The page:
This is, as others have pointed out, an artifact of the question wizard. We're still in the first iteration. There were options and words that quite a few of us wanted to tweak a bit more prior to shipping, but at some point you just have to get it out there and let it make a bit of a mess so you can see what's going to happen in actual cases, optimize it from there, and test some more.
We really appreciate everyone's patience with this and hope you don't mind editing where it makes sense to help folks. We knew some questions might look a little disjointed (as if you were reading one part of a conversation), but we didn't anticipate that looking like an attack from our robot overlords.
A wizard that successfully guides people through navigating Stack Overflow's many possible quirks and customs is our goal, and it's insanely hard to do in a manner that is welcoming and not onerous to someone that is brand new to the site and just learning how to program. This is something we can learn from (and perhaps infer new subtle archetypes when we put the final question together). A box that lets someone say "I don't have any code, my question is about a programming tool" could let us switch to a template that is better suited for someone asking a question about, say, Git.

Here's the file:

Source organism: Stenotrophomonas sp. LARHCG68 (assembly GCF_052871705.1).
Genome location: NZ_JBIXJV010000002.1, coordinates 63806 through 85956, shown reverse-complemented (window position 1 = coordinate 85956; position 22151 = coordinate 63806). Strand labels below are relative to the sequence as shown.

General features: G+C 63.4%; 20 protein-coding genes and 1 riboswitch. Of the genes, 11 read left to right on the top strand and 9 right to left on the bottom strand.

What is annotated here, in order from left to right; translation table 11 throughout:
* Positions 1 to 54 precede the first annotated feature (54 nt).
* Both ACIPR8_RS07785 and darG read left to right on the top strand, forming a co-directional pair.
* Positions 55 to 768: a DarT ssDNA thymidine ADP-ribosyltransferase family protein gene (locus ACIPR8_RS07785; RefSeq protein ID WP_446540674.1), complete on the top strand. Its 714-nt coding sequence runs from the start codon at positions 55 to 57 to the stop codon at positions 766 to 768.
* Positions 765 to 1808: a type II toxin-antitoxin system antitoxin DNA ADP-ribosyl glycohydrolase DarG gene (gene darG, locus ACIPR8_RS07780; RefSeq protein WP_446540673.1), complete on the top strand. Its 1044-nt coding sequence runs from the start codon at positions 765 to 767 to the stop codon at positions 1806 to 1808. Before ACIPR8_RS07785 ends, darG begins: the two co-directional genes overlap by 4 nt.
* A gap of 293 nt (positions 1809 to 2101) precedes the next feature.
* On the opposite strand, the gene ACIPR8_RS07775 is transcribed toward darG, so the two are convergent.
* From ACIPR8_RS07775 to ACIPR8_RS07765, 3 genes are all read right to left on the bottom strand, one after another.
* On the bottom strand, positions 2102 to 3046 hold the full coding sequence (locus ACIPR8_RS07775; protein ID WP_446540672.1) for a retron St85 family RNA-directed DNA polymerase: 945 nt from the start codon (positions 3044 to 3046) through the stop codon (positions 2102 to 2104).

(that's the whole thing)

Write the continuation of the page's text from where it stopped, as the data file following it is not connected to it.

But I really, really, really want to look at the numbers from the test group and any static analysis we do from the questions produced through it before we go changing stuff. We've introduced structure where there wasn't any, so we have to get a baseline of what structure vs no structure looks like, and then we can start looking at what changes to that structure do, and we're at least a few more iterations away from that.
So, we appreciate y'all putting up with it while we whittle this down. We're not obtuse (other answers on related posts kind of imply we don't realize what we're doing or optimizing for) -- we do, and we also know it's going to take a lot longer to get to the version that many people think we should have shipped initially while actually testing it responsibly (that's why we hired all those fancy UX experts and researchers and such).